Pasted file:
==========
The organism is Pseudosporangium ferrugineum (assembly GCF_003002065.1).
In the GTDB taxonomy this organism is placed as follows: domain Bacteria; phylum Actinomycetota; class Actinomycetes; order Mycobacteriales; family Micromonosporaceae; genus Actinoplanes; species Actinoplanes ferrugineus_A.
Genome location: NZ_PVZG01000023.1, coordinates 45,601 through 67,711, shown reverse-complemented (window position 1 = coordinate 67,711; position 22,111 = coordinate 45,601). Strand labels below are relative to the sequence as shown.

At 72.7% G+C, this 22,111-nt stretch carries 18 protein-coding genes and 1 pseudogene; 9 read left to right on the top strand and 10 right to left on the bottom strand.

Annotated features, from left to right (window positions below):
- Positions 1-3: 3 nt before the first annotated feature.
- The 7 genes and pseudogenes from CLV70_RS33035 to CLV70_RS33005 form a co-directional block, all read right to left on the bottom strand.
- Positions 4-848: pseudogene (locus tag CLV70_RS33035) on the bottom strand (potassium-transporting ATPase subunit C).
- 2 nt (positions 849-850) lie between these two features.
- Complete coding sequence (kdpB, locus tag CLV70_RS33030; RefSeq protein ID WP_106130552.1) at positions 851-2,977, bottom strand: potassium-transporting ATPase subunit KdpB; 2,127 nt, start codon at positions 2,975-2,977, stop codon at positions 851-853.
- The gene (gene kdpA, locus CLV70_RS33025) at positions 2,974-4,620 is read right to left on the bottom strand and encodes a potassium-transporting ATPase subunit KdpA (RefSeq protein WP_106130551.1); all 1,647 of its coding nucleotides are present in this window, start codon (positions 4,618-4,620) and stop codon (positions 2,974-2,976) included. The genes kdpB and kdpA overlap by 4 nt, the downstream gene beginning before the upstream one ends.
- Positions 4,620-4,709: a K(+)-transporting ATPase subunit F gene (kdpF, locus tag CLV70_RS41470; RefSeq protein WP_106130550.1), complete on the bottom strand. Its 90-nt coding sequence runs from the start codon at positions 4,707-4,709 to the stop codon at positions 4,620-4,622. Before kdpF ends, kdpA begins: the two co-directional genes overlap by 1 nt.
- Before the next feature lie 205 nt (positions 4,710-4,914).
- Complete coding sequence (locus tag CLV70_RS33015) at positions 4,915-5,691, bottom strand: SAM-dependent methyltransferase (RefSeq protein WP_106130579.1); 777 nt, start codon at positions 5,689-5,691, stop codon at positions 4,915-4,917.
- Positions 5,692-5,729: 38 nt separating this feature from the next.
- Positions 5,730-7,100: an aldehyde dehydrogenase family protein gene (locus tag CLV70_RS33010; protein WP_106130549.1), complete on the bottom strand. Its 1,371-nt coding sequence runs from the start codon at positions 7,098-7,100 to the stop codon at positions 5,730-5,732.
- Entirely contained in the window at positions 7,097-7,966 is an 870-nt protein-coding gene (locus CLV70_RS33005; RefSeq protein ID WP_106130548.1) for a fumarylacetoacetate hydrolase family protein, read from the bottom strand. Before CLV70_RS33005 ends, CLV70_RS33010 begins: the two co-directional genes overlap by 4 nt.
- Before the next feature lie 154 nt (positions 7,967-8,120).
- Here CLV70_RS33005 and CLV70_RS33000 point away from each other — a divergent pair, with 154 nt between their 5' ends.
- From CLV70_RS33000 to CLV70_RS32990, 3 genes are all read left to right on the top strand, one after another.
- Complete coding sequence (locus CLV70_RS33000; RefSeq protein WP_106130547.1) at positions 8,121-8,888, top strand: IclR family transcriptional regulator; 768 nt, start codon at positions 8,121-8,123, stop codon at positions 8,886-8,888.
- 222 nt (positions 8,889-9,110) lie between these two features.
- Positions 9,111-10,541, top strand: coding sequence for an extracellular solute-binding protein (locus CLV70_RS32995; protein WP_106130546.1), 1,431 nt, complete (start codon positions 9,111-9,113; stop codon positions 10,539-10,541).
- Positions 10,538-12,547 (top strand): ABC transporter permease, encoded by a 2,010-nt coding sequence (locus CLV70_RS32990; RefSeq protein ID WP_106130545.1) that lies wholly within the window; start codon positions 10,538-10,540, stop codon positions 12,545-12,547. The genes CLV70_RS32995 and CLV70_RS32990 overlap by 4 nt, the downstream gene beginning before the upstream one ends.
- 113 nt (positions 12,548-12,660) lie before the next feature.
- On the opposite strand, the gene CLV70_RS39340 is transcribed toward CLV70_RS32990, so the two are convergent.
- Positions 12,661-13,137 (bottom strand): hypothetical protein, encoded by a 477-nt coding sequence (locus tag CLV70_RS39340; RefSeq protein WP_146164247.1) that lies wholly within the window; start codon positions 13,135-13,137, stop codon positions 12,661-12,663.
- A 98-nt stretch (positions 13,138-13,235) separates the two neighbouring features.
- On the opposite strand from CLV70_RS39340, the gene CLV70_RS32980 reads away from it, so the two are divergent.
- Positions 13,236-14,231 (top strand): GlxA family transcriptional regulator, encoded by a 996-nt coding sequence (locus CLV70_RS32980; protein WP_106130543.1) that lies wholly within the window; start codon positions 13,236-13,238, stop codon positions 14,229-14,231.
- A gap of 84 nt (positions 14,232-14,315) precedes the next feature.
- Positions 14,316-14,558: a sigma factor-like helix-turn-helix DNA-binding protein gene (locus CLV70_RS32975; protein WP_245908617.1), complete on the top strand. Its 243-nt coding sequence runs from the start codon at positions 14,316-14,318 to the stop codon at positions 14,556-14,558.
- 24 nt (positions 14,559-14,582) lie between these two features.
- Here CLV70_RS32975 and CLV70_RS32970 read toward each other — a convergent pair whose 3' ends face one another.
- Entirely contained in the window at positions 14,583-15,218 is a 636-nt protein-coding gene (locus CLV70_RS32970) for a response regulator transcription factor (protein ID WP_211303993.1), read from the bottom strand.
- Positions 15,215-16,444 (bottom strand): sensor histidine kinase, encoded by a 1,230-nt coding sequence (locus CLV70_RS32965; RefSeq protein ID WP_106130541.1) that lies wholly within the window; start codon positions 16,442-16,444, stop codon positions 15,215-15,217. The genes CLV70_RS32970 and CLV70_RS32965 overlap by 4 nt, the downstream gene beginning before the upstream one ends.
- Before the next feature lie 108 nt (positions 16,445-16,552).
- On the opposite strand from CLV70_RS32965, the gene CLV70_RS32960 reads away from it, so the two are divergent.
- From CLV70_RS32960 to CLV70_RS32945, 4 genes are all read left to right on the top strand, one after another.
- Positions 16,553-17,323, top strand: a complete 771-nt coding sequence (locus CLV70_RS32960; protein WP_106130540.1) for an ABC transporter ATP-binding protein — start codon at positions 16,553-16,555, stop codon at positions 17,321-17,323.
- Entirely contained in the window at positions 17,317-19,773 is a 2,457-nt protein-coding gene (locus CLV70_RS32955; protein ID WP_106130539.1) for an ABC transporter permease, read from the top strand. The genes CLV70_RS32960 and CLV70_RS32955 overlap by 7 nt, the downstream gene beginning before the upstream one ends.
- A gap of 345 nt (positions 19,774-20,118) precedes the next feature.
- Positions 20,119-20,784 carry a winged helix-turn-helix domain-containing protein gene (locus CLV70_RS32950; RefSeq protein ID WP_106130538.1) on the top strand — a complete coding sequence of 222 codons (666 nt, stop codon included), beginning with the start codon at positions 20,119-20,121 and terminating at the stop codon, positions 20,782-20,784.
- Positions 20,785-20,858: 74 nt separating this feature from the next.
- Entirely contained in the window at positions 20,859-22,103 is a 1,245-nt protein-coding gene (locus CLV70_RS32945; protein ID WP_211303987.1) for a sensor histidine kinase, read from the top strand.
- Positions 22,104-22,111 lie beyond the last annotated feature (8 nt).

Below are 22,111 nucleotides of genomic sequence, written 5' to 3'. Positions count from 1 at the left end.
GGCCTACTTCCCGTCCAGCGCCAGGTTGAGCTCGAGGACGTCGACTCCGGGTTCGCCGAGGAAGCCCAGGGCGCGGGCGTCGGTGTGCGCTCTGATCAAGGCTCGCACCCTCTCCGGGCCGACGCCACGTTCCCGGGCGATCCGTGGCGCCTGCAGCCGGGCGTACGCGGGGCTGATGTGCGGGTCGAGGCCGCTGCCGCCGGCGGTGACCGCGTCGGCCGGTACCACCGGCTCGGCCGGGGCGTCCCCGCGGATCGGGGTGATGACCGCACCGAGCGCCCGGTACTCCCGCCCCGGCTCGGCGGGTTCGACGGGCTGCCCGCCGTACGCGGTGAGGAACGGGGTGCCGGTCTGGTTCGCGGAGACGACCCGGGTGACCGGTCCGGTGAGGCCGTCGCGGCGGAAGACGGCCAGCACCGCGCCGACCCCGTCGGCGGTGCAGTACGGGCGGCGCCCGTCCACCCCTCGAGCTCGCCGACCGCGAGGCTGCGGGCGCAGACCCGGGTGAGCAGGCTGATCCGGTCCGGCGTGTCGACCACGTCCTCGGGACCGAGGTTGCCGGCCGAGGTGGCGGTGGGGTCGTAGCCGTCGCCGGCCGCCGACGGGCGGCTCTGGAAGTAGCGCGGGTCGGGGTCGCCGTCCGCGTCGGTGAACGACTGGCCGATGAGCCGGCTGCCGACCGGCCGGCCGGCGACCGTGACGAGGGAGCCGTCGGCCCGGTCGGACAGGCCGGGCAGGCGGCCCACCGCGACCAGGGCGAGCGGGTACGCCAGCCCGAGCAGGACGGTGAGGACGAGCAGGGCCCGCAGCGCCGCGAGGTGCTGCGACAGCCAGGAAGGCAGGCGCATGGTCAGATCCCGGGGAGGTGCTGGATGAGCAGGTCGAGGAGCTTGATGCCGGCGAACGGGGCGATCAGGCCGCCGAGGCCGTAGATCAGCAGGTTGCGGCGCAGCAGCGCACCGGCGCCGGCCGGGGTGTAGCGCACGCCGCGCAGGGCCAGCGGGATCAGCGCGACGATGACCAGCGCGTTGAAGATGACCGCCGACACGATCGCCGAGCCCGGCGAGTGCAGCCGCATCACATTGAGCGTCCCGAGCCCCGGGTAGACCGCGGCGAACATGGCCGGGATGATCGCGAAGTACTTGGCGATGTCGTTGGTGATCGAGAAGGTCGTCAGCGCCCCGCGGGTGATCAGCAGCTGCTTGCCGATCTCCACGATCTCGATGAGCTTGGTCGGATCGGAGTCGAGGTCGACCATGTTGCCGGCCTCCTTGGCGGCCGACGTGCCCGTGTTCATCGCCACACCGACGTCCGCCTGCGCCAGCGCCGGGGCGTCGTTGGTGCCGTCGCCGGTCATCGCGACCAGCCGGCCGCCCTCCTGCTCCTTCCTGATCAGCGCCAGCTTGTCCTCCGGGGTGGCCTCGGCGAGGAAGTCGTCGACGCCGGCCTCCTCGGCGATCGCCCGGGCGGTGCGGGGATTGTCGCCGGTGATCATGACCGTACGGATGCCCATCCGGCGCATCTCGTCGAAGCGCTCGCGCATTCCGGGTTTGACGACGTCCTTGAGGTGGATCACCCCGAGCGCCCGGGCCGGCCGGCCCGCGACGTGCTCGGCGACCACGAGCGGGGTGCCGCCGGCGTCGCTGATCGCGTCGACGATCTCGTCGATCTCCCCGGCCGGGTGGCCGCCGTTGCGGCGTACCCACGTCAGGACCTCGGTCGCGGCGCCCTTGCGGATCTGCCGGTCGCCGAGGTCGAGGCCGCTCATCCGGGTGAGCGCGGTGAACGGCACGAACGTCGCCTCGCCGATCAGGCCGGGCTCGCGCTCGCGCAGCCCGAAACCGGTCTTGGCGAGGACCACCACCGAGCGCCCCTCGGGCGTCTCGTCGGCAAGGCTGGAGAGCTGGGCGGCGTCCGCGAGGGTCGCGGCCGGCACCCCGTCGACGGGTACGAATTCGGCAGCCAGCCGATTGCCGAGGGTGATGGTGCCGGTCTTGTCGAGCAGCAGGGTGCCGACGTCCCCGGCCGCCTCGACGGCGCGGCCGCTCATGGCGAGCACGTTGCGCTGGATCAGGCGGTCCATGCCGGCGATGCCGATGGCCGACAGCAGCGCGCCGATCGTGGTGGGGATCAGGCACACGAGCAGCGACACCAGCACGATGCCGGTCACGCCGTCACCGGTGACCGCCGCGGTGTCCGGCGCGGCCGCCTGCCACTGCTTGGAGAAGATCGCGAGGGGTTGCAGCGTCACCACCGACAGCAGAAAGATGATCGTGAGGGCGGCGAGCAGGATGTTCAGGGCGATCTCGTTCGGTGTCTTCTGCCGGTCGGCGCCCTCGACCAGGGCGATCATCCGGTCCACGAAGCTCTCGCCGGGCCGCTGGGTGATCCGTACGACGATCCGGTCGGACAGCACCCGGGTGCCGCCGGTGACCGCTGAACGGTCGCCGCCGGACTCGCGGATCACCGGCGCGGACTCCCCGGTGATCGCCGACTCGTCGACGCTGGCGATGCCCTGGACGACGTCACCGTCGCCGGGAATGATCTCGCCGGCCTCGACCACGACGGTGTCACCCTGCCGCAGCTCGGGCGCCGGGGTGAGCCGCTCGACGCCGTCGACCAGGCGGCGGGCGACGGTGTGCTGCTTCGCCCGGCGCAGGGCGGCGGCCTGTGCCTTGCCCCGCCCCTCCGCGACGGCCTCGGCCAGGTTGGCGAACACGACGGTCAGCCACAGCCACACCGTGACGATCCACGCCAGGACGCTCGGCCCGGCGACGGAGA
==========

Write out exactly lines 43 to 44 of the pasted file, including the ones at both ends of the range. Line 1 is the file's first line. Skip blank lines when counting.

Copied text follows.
- Positions 20,119-20,784 carry a winged helix-turn-helix domain-containing protein gene (locus CLV70_RS32950; RefSeq protein ID WP_106130538.1) on the top strand — a complete coding sequence of 222 codons (666 nt, stop codon included), beginning with the start codon at positions 20,119-20,121 and terminating at the stop codon, positions 20,782-20,784.
- Positions 20,785-20,858: 74 nt separating this feature from the next.